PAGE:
Back in 2006-07, Benn was a year removed from Jr. B hockey in British Columbia and was happily unaware of his potential, playing on Vancouver Island, which is a picturesque 90-minute ferry ride from Vancouver. But three hours round trip on a boat isn’t the kind of time a lot of hockey scouts have on their hands. Benn was playing in the British Columbia League but wasn’t even good enough to be named to Team West for the World Jr. A Challenge. Kyle Turris, Justin Fontaine and 20 guys who never made it to the NHL were, but Benn wasn’t.

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Information Age has turned NHL front office work into a growth industry

( Bruce Bennett/Getty Images)

By Wayne Fish

Most of us seem to enjoy living in the Information Age, but some, like the growing number of people employed by professional hockey teams, have to work hard to reap the benefits.
There’s so much data out there and not enough time to figure out what is useful and what isn’t. From a technological standpoint, it can be dizzying.

Imagine – or remember – what it was like 20 years ago at the dawn of cell phones and digital video. There wasn’t a need for large staffs, mainly because so much of scouting, training, medical treatment and the like were done the old-fashion way, i.e., by the book. But when the book gave way to the Internet, everything changed.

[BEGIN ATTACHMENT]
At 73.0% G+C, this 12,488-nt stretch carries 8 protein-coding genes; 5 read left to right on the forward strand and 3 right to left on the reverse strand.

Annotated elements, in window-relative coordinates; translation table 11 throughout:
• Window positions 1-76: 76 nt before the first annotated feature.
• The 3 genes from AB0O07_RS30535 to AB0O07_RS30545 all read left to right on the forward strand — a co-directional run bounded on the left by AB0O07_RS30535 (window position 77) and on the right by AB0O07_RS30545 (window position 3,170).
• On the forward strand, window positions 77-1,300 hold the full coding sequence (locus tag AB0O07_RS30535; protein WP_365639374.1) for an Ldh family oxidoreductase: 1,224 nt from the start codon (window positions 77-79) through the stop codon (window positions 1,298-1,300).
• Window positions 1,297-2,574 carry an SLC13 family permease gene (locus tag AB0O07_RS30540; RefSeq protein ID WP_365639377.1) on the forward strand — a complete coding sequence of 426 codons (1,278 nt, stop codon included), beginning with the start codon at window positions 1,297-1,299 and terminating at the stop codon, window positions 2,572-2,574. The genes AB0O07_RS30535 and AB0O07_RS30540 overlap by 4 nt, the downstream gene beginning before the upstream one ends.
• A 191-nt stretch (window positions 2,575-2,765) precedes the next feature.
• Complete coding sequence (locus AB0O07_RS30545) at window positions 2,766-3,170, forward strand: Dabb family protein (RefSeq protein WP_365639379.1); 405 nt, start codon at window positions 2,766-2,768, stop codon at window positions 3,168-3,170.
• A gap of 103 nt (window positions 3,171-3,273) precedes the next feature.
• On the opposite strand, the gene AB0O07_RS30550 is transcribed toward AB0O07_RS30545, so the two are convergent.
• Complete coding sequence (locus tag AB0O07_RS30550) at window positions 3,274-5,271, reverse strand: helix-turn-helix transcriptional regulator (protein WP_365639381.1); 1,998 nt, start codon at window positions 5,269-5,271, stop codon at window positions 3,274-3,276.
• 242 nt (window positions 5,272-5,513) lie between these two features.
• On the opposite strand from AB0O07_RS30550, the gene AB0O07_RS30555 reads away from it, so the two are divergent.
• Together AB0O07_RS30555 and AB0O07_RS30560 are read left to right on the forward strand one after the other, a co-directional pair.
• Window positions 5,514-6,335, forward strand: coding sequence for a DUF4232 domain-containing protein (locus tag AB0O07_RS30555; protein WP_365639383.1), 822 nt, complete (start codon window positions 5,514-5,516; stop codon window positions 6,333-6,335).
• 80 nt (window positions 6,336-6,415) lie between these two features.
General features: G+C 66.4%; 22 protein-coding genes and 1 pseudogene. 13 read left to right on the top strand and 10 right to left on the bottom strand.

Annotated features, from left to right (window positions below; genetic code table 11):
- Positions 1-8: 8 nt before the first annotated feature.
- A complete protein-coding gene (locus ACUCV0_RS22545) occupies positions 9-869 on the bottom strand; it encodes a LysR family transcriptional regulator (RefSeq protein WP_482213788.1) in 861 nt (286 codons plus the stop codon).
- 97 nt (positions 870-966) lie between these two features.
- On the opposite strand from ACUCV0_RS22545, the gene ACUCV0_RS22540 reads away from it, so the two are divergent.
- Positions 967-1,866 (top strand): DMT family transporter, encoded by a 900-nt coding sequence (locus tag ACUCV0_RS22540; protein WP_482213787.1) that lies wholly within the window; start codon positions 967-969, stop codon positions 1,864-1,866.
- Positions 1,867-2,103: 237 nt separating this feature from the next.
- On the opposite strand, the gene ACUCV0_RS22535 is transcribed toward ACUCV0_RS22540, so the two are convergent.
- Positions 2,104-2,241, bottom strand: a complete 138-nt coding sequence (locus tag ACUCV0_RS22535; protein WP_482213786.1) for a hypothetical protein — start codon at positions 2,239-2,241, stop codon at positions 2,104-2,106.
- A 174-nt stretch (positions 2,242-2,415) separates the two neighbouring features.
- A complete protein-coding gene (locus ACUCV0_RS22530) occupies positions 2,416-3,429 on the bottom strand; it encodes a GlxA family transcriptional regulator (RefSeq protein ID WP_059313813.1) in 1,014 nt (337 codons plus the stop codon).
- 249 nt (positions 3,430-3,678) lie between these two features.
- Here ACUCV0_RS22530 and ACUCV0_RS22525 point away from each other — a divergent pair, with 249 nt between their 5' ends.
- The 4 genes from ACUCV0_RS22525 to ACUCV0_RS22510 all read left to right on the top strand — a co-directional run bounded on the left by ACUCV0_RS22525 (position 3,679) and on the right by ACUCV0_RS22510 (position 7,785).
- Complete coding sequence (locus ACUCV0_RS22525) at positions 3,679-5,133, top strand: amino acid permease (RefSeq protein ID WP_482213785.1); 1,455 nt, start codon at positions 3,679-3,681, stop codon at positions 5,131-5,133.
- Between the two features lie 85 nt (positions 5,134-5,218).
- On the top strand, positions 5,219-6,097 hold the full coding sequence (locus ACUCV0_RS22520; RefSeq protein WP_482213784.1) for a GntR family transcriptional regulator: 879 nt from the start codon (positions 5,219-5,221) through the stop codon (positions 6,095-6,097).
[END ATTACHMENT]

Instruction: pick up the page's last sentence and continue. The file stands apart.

Take a team like the Philadelphia Flyers. In 1995-96, the hockey operations staff – from owner down to equipment guys – totaled 21 people. Ten years later, that number jumped to 32. Today, the hockey ops roster has reached 43.

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WHL will take backseat at draft to Penticton Vees and their two can’t-miss prospects

Ryan Kennedy
Tyson Jost. (Garrett James Photography)

The 2016 draft shapes up to be very unique, and not just because an American kid playing in Switzerland is poised to go first overall. Another intriguing wrinkle concerns Western Canada, where the WHL is going to take a backseat for once. The top two players from that region play Jr. A in the British Columbia League.

Center Tyson Jost and defenseman Dante Fabbro both play for the Penticton Vees, a real heavy outfit that has scorched the BCHL this season and put together some insane streaks. “It’s pretty special when you go 23 games without a loss,” Jost said. “It’s nice to experience all that winning, but you have to keep focused and keep getting better.”

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How St. Louis has turned into a youth hockey hotbed full of top prospects

Matthew Tkachuk. (Jeff Vinnick/Getty Images)

You can’t always get the narrative you want. The St. Louis Blues spearheaded an effort to get their city the world juniors in 2018, but fell in the final round to Buffalo, which has quickly become a hub for big events in the hockey world thanks to Sabres owner Terry Pegula’s building spree.

The Sabres will again do an excellent job with the WJC, just as they did in 2011. But when you consider how good grassroots hockey has become in St. Louis, it’s too bad the U.S. doesn’t have another event for the Gateway Arch city.

Take a look at this year’s draft rankings and you’ll find Missouri flavor. Matthew Tkachuk leads the way as a top-five prospect, while fellow first-round hopefuls Logan Brown, Clayton Keller and Luke Kunin, plus potential second-rounder Trent Frederic, all hail from the area. Drafted natives include goalie Luke Opilka (St. Louis) and Ryan MacInnis (Arizona), both of whom play for the OHL’s Kitchener Rangers. Simply put, it’s getting hot in there.